Japan said that a key gauge of corporate capital spending plunged at a rate not seen for almost two decades in July, overshadowing a small upward revision to second-quarter economic growth. Private-sector core machinery orders slumped 16.7% in July, the steepest fall since the government began compiling the data in April 1987, the Cabinet Office said Sept. 11.
Machinery orders placed by the manufacturing sector alone in July slumped 18.7% month-on-month. Spending by companies on plant and equipment has been playing a key role in Japan's economic recovery and the figures are closely watched by investors, although orders tend to fluctuate sharply from month-to-month. "While it is premature to say that the bigger-than-expected fall in July is hard evidence that solid capital spending is falling apart, we can say that Japanese firms are now faced with increased challenges to their boosting expenditure," said Daiwa Institute of Research senior economist Junichi Makino.
Orders placed by non-manufacturers fell 15.8% and public-sector orders fell 1.9%. Total orders were down 16% on the month. "The reason for the sharp drop in July was because machinery orders jumped significantly in the previous month," a Cabinet Office official told reporters. For the three months to September, core machinery orders are seen rising 4.9% from the previous quarter. Year-on-year, core private orders, which exclude particularly volatile demand from electric utilities and for ships, were down 1.2%.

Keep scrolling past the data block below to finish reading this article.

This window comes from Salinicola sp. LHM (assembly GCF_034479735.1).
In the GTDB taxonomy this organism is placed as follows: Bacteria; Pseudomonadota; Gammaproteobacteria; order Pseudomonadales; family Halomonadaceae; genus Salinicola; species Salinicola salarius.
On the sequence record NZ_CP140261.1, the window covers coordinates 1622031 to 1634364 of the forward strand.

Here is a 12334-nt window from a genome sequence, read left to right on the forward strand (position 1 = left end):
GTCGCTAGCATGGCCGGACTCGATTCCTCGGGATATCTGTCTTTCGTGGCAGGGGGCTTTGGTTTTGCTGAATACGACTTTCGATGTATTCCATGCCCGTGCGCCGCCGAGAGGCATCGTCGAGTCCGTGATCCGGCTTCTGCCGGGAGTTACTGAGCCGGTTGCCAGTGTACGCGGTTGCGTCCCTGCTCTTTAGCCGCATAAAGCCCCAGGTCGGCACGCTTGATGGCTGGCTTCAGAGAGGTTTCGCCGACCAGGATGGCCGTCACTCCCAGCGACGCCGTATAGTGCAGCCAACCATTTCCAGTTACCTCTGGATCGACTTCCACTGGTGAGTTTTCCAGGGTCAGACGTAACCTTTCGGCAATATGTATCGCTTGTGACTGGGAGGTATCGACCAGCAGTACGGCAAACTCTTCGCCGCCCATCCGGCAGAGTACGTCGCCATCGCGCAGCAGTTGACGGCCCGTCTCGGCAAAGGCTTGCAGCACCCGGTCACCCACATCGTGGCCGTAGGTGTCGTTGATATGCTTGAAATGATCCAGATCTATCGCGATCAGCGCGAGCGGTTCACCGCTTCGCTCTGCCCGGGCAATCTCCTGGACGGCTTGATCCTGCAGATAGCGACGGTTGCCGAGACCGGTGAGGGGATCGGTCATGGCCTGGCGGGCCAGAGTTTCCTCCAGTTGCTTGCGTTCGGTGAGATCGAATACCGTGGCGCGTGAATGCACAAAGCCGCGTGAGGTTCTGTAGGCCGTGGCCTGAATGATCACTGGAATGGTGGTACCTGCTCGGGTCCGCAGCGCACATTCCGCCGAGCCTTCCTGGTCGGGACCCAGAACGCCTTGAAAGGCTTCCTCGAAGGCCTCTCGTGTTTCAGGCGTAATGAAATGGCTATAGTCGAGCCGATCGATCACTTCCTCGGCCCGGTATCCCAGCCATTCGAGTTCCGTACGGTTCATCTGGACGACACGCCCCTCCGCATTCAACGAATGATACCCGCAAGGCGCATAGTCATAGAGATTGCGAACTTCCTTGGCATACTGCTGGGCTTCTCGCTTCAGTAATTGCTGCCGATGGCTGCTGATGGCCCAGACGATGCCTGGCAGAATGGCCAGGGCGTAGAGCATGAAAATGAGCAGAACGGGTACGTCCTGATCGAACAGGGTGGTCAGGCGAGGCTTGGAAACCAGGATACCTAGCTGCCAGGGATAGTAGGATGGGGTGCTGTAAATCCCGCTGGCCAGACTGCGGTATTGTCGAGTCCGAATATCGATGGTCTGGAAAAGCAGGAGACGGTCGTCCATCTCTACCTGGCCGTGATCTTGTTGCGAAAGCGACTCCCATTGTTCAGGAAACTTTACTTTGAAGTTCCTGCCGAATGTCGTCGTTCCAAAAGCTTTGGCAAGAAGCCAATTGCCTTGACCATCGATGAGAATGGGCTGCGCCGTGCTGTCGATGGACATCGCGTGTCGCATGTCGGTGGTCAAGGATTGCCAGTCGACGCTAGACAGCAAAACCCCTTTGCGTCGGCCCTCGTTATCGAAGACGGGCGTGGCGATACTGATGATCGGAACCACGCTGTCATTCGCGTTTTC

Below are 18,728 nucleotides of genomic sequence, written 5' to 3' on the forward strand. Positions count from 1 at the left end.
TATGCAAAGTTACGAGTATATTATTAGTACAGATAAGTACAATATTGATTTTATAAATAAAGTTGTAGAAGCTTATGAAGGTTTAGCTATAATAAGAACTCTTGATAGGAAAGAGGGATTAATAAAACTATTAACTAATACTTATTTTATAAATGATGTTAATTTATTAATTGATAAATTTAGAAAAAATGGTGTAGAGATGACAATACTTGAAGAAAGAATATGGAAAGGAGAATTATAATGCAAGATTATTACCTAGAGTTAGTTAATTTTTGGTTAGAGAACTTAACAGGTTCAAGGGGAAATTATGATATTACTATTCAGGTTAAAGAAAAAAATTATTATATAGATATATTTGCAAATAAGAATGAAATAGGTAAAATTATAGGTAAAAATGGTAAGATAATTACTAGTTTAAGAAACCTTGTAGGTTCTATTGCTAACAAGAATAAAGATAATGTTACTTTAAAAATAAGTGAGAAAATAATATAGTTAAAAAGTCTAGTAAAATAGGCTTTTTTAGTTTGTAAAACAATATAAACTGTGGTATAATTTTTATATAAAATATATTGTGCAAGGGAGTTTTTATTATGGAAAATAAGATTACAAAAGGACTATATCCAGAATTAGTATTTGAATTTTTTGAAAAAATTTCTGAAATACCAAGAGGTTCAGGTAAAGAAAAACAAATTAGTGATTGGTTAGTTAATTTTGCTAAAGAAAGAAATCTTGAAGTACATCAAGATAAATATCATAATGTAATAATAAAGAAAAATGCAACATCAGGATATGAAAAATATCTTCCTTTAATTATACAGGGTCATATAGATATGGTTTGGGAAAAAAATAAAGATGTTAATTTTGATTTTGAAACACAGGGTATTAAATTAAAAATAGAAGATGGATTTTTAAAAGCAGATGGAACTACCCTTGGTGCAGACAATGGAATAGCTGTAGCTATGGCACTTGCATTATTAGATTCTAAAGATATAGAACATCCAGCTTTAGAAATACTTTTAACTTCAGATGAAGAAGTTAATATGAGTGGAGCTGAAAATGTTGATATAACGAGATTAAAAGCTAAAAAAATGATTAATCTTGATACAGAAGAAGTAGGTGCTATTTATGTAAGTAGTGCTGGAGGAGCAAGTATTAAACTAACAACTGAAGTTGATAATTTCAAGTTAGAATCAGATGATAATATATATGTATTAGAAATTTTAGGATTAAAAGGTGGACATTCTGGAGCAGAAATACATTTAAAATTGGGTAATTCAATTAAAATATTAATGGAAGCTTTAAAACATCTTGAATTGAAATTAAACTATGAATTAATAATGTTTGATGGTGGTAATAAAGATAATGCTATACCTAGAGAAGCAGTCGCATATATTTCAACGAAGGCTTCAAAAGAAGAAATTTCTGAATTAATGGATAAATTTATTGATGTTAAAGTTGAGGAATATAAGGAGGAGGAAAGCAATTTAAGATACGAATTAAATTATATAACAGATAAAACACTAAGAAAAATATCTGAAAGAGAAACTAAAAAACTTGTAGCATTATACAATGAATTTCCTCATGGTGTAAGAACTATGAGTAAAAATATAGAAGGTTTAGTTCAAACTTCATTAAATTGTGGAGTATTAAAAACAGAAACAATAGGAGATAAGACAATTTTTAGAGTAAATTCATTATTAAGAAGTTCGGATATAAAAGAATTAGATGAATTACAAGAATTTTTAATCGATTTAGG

Concern over the figures undercut any optimism about an earlier report showing that Japan's economy grew by 1% on an annualized basis in the three months to June, up from an initial estimate of 0.8%. Quarter-on-quarter, gross domestic product (GDP) expanded by 0.2%, unchanged from the earlier estimate, the Cabinet Office said.
Copyright Agence France-Presse, 2006